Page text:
Sectoral Shocks and Structural Unemployment
When current employers rave more information about worker quality than to potential employers, sectoral shocks cause structural unemployment. That is, some workers laid off from an injured sector remain unemployed despite the fact that trey are of sufficient quality to be productively employed in an expanding sector at toe prevailing wage, Moreover, sectoral unemployment rates are not monotonic in one severity of sectoral shocks due to one interaction of layoff activity and hiring activity. Finally, equilibrium employment decisions are not constrained Pareto efficient, and can be improved by a policy of adjustment assistance.
|Date of creation:||Feb 1988|
|Date of revision:|
|Publication status:||published as International Economic Review, vol. 34, no. 3, August 1993|
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- Paul R. Milgrom, 1984.
"Job Discrimination, Market Forces and the Invisibility Hypothesis,"
Cowles Foundation Discussion Papers
708R, Cowles Foundation for Research in Economics, Yale University, revised 1985.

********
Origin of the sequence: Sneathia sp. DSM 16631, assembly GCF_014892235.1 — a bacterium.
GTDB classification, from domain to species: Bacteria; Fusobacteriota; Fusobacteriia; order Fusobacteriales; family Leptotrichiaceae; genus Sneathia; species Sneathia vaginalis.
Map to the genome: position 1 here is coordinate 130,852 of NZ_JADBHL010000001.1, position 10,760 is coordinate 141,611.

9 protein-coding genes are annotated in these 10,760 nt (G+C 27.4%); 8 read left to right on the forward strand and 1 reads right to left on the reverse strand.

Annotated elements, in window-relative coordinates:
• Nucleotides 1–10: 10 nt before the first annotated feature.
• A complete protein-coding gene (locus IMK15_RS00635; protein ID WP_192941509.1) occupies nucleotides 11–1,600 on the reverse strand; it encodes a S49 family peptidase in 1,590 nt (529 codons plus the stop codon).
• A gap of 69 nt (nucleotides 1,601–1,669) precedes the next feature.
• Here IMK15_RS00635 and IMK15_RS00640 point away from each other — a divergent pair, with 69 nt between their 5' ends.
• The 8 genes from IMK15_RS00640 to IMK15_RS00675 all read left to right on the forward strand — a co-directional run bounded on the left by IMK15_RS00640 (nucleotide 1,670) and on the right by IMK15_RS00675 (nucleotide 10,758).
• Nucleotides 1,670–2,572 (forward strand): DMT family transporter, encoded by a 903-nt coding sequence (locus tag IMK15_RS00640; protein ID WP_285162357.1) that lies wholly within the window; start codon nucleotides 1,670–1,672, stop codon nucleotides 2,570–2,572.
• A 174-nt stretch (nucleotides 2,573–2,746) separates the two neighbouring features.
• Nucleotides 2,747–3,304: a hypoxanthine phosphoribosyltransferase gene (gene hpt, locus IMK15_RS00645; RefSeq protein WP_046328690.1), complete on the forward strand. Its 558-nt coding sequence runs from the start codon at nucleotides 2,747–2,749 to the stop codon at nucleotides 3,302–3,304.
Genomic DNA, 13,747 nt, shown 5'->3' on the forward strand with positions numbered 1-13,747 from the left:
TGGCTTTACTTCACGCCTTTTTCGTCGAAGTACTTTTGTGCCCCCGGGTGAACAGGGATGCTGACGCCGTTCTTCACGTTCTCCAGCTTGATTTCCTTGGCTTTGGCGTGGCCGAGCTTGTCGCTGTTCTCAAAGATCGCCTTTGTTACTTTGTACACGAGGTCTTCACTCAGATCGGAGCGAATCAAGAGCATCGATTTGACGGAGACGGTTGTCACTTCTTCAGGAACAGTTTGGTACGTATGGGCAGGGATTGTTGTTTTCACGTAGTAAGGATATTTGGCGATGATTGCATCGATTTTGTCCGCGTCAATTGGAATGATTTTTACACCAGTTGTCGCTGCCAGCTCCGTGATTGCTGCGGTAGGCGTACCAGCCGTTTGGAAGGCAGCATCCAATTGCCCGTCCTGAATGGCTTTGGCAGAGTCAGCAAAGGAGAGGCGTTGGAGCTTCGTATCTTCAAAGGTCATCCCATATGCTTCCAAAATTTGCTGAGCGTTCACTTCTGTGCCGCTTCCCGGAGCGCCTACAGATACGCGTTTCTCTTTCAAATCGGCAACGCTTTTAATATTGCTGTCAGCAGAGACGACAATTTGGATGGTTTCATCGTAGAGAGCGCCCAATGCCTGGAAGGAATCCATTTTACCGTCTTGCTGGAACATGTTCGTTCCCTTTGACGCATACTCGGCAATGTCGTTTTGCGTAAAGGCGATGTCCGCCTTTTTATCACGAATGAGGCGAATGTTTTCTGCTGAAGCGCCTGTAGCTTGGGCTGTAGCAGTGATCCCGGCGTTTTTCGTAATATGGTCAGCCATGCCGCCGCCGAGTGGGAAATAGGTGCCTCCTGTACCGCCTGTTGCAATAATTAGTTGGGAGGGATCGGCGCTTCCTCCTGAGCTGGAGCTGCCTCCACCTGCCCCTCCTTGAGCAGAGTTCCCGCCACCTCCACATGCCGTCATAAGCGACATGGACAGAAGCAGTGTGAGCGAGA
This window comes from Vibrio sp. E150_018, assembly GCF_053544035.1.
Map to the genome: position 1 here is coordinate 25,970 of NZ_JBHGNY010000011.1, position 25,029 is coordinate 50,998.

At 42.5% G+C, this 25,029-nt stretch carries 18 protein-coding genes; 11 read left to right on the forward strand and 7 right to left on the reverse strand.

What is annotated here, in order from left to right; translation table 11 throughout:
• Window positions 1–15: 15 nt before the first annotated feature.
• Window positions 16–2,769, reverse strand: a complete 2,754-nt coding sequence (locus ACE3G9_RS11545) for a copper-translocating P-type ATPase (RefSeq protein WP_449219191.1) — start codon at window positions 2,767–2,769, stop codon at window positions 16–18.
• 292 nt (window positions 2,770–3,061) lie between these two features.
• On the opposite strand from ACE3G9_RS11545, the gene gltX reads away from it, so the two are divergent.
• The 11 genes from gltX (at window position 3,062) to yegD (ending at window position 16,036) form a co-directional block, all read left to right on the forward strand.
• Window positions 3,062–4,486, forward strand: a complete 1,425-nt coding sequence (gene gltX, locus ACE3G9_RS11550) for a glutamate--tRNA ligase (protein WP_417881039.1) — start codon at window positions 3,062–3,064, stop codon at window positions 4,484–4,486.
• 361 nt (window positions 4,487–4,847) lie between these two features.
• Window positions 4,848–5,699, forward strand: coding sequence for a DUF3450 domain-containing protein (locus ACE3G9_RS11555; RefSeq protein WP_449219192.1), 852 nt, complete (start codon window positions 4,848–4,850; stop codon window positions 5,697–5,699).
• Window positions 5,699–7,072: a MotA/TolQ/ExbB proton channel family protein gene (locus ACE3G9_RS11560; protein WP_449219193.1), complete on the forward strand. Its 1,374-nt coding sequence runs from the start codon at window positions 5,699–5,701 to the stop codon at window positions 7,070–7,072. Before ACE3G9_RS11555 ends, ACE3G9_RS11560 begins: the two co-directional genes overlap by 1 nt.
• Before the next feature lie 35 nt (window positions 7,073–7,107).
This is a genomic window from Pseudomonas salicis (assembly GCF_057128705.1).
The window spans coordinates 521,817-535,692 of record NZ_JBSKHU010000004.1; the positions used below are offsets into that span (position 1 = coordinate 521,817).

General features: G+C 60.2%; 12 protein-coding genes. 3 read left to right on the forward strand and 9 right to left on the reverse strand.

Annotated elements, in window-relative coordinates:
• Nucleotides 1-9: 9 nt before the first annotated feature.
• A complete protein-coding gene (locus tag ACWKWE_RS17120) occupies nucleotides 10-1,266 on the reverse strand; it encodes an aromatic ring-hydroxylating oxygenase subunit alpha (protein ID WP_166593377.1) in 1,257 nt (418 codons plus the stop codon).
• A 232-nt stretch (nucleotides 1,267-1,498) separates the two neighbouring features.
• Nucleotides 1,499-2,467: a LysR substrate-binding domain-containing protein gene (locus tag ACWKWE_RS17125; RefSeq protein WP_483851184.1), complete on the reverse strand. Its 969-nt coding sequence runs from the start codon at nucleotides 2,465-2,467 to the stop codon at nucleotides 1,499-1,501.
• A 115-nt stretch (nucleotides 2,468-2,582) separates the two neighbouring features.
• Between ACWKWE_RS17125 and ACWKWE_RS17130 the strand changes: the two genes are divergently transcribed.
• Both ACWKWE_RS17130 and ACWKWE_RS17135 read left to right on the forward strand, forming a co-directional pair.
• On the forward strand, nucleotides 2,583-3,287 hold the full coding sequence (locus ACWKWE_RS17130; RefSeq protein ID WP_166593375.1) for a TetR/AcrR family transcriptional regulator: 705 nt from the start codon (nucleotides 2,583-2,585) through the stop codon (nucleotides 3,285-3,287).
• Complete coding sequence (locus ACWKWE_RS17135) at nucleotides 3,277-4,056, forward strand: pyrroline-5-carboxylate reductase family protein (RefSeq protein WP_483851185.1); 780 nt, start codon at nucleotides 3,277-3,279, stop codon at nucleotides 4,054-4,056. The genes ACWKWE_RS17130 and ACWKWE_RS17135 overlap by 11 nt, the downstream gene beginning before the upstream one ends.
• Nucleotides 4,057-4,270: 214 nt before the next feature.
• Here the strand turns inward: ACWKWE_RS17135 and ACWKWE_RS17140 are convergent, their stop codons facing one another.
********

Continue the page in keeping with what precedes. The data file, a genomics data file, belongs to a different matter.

- Milgrom, Paul & Oster, Sharon, 1987. "Job Discrimination, Market Forces, and the Invisibility Hypothesis," The Quarterly Journal of Economics, MIT Press, vol. 102(3), pages 453-76, August.
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- Lawrence H. Summers, 1986. "Why is the Unemployment Rate So Very High near Full Employment," Brookings Papers on Economic Activity, Economic Studies Program, The Brookings Institution, vol. 17(2), pages 339-396.
- Rogerson, Richard, 1987. "An Equilibrium Model of Sectoral Reallocation," Journal of Political Economy, University of Chicago Press, vol. 95(4), pages 824-34, August.
- Harris Milton & Townsend, Robert M, 1981. "Resource Allocation under Asymmetric Information," Econometrica, Econometric Society, vol. 49(1), pages 33-64, January.
- Akerlof, George A, 1970. "The Market for 'Lemons': Quality Uncertainty and the Market Mechanism," The Quarterly Journal of Economics, MIT Press, vol. 84(3), pages 488-500, August.
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